When I was at the 2011 NHL All-Star Game in Raleigh, NC, I was one of probably 15 women that I saw in the press corps - out of over 450 journalists. Now, I'm not at all easily intimidated, so I was totally comfortable doing the media thing. But I know that most women would've probably avoided it, unless they were a spectator.

I'm not one of those people who gets offended by stereotypes. My whole job (literally) is about generalization, so I'm okay with that. But this sort of thing limits some good talent and prevents many women from enjoying sports in the same fashion as men.

But I guess that's what discrimination is all about, right? Being exclusive? And you know, many men are intimidated by women who know sports. So maybe that's the point, after all.

Playing hockey in Sweden is now officially fair game

Lundqvist, Eriksson and other locked out NHL stars now free to flock to Swedish Elite League
Previously, the Swedish Elite League (SEL) was the only top European league that wasn't permitting NHL players to sign with its teams. The country's second-tier league, Allsvenskan, lifted its ban in early September; Anze Kopitar of the Los Angeles Kings was one of the players that opted to sign there.

Could there be an appeal? Perhaps. But the Swedish Elite League teams are already snatching up NHL players, hours after the ruling.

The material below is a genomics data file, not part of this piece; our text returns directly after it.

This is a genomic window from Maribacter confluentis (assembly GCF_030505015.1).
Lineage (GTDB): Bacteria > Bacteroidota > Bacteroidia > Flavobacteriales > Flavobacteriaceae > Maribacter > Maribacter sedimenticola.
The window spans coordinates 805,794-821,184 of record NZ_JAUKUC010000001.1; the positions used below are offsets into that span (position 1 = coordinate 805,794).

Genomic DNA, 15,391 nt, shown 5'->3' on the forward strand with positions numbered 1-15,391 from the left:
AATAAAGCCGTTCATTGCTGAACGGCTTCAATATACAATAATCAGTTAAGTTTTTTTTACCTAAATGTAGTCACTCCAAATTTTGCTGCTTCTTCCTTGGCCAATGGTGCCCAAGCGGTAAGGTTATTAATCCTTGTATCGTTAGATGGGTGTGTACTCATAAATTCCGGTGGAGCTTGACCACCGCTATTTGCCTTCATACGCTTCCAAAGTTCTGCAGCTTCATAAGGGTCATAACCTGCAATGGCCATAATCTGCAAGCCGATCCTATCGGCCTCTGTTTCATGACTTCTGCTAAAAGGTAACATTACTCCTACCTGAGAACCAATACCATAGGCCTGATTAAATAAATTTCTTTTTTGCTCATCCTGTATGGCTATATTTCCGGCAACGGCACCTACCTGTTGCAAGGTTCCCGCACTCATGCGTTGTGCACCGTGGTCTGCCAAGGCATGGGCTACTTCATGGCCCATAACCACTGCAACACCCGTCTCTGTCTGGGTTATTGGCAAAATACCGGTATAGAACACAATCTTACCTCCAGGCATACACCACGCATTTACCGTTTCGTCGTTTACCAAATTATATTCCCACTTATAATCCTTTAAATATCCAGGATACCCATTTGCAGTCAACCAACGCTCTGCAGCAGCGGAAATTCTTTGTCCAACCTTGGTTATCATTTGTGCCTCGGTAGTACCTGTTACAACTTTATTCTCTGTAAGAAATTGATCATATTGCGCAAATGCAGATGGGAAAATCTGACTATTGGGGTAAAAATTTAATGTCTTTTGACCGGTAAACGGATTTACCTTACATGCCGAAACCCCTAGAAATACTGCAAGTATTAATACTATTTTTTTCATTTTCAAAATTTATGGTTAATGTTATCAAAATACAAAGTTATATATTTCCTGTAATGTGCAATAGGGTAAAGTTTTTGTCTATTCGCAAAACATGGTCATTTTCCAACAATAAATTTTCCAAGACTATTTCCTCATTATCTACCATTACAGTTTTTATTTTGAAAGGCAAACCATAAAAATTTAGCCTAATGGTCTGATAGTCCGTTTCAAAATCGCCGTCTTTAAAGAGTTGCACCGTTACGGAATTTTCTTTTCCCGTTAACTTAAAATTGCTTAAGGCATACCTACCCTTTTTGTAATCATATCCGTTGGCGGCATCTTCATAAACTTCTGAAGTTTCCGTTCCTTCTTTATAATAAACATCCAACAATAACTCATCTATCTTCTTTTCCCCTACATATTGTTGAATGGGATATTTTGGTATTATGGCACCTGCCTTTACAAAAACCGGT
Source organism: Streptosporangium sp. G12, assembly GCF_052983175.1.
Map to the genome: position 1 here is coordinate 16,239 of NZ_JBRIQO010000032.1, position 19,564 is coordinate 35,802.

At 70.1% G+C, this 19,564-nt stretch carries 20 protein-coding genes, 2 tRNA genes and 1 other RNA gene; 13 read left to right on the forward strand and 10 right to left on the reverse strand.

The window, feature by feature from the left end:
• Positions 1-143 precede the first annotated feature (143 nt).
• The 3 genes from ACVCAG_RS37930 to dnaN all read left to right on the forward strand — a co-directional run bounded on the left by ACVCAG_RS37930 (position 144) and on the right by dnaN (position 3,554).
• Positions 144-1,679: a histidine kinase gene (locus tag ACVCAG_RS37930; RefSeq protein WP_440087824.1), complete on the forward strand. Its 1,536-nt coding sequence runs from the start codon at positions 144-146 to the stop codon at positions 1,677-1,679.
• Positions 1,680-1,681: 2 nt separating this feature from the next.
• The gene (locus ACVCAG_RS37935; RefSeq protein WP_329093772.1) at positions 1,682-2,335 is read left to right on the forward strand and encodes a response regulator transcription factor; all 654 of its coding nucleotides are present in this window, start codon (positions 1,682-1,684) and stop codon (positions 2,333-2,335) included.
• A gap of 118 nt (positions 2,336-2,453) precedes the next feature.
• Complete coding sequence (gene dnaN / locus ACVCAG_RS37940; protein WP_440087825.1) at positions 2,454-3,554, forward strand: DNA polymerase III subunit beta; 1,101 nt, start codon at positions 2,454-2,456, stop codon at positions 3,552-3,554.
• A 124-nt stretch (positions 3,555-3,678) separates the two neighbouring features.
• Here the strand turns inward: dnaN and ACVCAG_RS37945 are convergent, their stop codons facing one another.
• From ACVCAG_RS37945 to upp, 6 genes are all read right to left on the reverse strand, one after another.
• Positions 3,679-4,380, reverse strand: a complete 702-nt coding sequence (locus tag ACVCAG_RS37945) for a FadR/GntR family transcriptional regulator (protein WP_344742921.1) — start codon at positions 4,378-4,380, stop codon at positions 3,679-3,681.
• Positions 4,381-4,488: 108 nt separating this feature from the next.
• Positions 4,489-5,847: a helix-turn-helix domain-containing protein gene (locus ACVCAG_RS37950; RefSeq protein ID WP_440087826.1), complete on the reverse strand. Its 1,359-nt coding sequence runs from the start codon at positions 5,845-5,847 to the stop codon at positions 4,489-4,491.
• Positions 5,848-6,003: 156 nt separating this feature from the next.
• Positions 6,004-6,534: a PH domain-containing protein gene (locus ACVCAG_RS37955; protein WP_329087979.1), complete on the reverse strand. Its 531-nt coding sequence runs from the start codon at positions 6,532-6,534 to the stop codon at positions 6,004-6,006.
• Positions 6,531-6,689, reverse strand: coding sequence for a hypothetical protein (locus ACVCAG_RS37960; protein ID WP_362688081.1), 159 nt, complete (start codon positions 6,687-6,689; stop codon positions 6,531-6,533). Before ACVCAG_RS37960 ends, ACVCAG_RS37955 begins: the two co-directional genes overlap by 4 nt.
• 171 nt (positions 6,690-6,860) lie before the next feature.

Modo announced that it had signed Alex Steen of the St. Louis Blues; there's talk that Tobias Enström of the Winnipeg Jets could be next.
Modo is in Ornskoldsvik, Sweden - which is quite a bit north of Stockholm, for those that aren't familiar with Swedish geography. Markus Naslund, formerly of the Vancouver Canucks (among other teams) is the general manager. And Peter Forsberg, formerly of the Colorado Avalanche (among other teams) is an assistant general manager.

I could never really get behind a KHL team, I have to admit. But the Elitserien and Modo? Sign me up.

During the last lockout, that's the team that I followed: Modo. So I became fairly decent at reading Swedish because of that. I can't speak a word of it, but I used to be able to at least get the gist of a hockey article in the language.

I'm sure Victor Hedman of the Tampa Bay Lightning will sign there, since Ornskoldsvik is his hometown. So there will be at least one Lightning connection for me to justify to others why I follow that team. Though, in reality, it's more about Naslund and Forsberg for me than Hedman. I like Hedman, don't get me wrong, but still.

As a side note about the lockout, I think that if the players' union wants to send a serious message to the NHL owners, they'd do what Alexander Ovechkin has threatened to do recently - finish out the season in another league. The NHL isn't the only hockey league to play in, after all. And the owners, if they genuinely realized that, may finally realize that locking out players every labor negotiation might be a bad idea - because the players just might choose to not come back.